Transportation is one of the largest generators of greenhouse gas emissions. Advanced liquid biofuels could play a significant role in achieving the goals of the European Green Deal, particularly a 90 % reduction in transport emissions and climate neutrality by 2050. The EU-funded HyFlexFuel project brought together 11 European partners with expertise throughout the biofuel production chain. The team successfully turned a wide variety of low cost, abundant and sustainable feedstock into advanced biofuels.
With the aim of enabling the participation of small energy consumers in explicit and implicit demand response (DR) programmes, the DRIMPAC team, an EU funded project, has developed a solution: a unified DR interoperability framework that enhances building management intelligence. The framework enables closer ties amongst the three main stakeholders of the electricity market.
Energy-intensive industries are seeking novel cleantech solutions to achieve ambitious sustainability goals. Electrolysis has a key role to play. The green hydrogen produced from electrolysis shows promise in replacing fossil fuels and lowering CO2 emissions. Thanks to the EU-funded MultiPLHY project, we are one step closer to making this a reality.
Specialty chemical company Clariant has produced the first commercial cellulosic ethanol at its plant in Podari, Romania, with financial support from the EU-funded SUNLIQUID and LIGNOFLAG projects. The flagship plant will be processing locally sourced agricultural residues to produce around 50 000 t of cellulosic ethanol each year with the help of its sunliquid technology.
With the support of the Commission, EU associations, companies, organisations, trade unions, universities, training providers and national federations set up a new partnership for skills in the digital ecosystem. This new partnership will enable the upskilling and reskilling of workers and attract more people to the digital industry. The partnership will help people and businesses acquire necessary digital skills, which will contribute to the objectives of the digital and green transitions of Europe's economy.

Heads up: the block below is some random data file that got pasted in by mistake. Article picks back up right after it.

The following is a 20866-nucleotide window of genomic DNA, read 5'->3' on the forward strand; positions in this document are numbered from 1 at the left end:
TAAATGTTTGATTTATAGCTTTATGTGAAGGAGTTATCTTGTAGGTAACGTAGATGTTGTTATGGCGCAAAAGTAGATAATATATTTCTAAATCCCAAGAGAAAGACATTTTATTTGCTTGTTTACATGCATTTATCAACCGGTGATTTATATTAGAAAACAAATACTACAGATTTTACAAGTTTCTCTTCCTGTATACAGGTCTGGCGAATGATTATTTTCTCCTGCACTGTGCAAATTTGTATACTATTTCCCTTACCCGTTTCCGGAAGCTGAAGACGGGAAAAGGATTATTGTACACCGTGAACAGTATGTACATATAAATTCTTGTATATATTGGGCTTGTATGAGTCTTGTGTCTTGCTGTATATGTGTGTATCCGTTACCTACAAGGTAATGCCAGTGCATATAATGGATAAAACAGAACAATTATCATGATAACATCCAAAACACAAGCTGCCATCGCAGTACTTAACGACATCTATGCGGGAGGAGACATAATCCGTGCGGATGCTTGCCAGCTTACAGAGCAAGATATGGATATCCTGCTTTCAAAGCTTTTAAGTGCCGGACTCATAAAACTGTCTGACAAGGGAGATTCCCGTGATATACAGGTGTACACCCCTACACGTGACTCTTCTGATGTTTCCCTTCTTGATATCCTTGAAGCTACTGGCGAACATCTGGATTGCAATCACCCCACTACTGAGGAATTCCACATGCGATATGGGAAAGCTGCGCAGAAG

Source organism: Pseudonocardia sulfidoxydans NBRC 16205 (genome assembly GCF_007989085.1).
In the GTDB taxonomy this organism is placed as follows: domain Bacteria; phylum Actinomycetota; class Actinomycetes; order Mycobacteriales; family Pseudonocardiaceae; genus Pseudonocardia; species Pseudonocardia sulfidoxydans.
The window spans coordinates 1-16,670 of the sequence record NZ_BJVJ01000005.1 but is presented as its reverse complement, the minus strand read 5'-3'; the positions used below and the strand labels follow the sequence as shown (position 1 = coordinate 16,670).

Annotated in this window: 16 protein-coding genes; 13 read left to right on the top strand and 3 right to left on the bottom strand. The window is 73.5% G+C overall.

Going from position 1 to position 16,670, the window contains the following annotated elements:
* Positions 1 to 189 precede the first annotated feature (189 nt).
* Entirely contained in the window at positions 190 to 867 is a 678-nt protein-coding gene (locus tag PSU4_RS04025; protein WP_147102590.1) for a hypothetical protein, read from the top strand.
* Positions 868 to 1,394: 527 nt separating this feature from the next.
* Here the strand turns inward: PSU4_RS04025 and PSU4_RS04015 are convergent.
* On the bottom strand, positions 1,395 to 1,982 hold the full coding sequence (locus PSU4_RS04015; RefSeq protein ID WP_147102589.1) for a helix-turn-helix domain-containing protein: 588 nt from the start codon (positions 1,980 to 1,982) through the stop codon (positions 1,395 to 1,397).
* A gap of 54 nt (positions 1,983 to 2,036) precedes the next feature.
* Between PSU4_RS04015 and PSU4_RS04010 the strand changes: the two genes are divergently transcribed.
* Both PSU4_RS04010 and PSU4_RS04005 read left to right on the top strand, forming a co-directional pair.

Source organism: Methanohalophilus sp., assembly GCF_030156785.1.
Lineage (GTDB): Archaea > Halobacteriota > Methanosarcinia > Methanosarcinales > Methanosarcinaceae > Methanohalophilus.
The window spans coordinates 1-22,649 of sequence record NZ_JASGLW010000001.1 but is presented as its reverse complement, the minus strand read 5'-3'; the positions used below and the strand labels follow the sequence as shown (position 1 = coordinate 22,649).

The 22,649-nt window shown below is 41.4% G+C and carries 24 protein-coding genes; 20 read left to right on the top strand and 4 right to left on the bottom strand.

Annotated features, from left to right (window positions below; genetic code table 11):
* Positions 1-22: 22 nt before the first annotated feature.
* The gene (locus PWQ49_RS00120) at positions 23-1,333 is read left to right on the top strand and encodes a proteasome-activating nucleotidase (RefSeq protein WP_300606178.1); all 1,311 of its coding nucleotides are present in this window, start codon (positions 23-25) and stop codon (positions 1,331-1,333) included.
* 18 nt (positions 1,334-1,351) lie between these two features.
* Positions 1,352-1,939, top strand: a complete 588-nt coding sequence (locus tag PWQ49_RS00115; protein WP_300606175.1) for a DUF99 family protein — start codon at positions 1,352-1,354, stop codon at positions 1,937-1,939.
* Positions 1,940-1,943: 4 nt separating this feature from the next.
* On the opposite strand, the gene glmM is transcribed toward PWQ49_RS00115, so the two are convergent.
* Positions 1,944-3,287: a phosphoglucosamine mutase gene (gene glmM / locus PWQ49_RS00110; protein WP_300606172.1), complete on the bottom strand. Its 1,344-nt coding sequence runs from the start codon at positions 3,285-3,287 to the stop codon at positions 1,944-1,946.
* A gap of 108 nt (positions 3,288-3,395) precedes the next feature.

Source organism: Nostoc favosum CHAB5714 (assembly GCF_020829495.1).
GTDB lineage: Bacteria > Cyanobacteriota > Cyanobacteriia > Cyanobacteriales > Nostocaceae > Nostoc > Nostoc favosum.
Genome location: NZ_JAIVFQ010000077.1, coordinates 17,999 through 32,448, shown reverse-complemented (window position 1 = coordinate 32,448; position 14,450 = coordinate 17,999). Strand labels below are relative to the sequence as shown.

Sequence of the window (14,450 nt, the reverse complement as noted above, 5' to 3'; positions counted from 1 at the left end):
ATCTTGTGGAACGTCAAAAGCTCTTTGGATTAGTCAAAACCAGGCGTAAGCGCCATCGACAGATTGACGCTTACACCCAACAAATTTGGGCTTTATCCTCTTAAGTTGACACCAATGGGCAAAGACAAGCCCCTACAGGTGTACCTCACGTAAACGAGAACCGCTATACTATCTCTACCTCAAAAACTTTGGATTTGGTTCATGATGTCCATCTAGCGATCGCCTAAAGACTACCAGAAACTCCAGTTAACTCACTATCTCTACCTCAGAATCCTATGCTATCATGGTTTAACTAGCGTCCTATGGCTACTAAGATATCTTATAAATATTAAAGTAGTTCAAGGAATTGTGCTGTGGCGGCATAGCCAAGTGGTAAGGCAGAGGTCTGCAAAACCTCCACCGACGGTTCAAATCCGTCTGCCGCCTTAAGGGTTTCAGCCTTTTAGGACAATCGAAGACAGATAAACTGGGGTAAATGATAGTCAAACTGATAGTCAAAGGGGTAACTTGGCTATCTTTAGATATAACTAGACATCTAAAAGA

People with a compromised immune system often suffer from chronic, non-healing wounds, making them particularly susceptible to infection. To better protect these patients, the EU-funded MIMESIS project is working to create a biomaterial-based wound dressing that draws its inspiration from plant polyesters and is thus able to mimic the skin’s antimicrobial and regeneration properties.
Renewable power sources are weather-dependent, making them inherently volatile. The EU-funded project, FuturePowerFlow, has developed a new piece of software that can predict energy flow 48 hours ahead, letting grid operators manage their systems more efficiently.
The Coordination and Support Action (CSA) SUNRISE is a scientific and technological project ambitious in its goal to exploit solar energy and atmospheric gases such as CO2, water and nitrogen to provide a sustainable alternative to the fossil-based, energy-intensive fuels and compound chemical synthesis process. The CSA aims at providing a Science and Technology roadmap to bring in 10 years renewable fuel production to technology readiness level 9 (TRL 9) at a cost of 0.4 €/L and atmospheric CO2 photoconversion at TRL 7.
In October 2020 PROSEU was presented, a project that empowered ordinary citizens to play a key role in Europe’s transition to clean energy. Did it succeed in helping European prosumers – people who produce and consume their own renewable energy – become main actors in this transition? The answer is that, with many of the communities the project worked with, there was a real-life impact.
The EU-funded S3FOOD project is championing digital innovation in Europe’s food processing industry. Its smart digital tools are helping food SMEs reduce their energy consumption while maintaining their productivity. According to a news item posted on the project website, this could lead to energy savings of up to 40 %.
There is a strong need to transition to a carbon-neutral economy in Europe to reduce pollution, address the increasing resources constraint and support economic growth. The aim of the EU-funded SYSTEMIC project was to select the most promising technologies and demonstrate how they can be implemented for the valorisation of biowaste into green energy and products at large scale.
In October 2020, the Results Pack Social Sciences and Humanities in Energy Research featured SMARTEES, a project that explored the concept of social energy innovations and how they evolve over time. The project has helped shed new light on how social innovations develop and their effects on local populations, including vulnerable groups.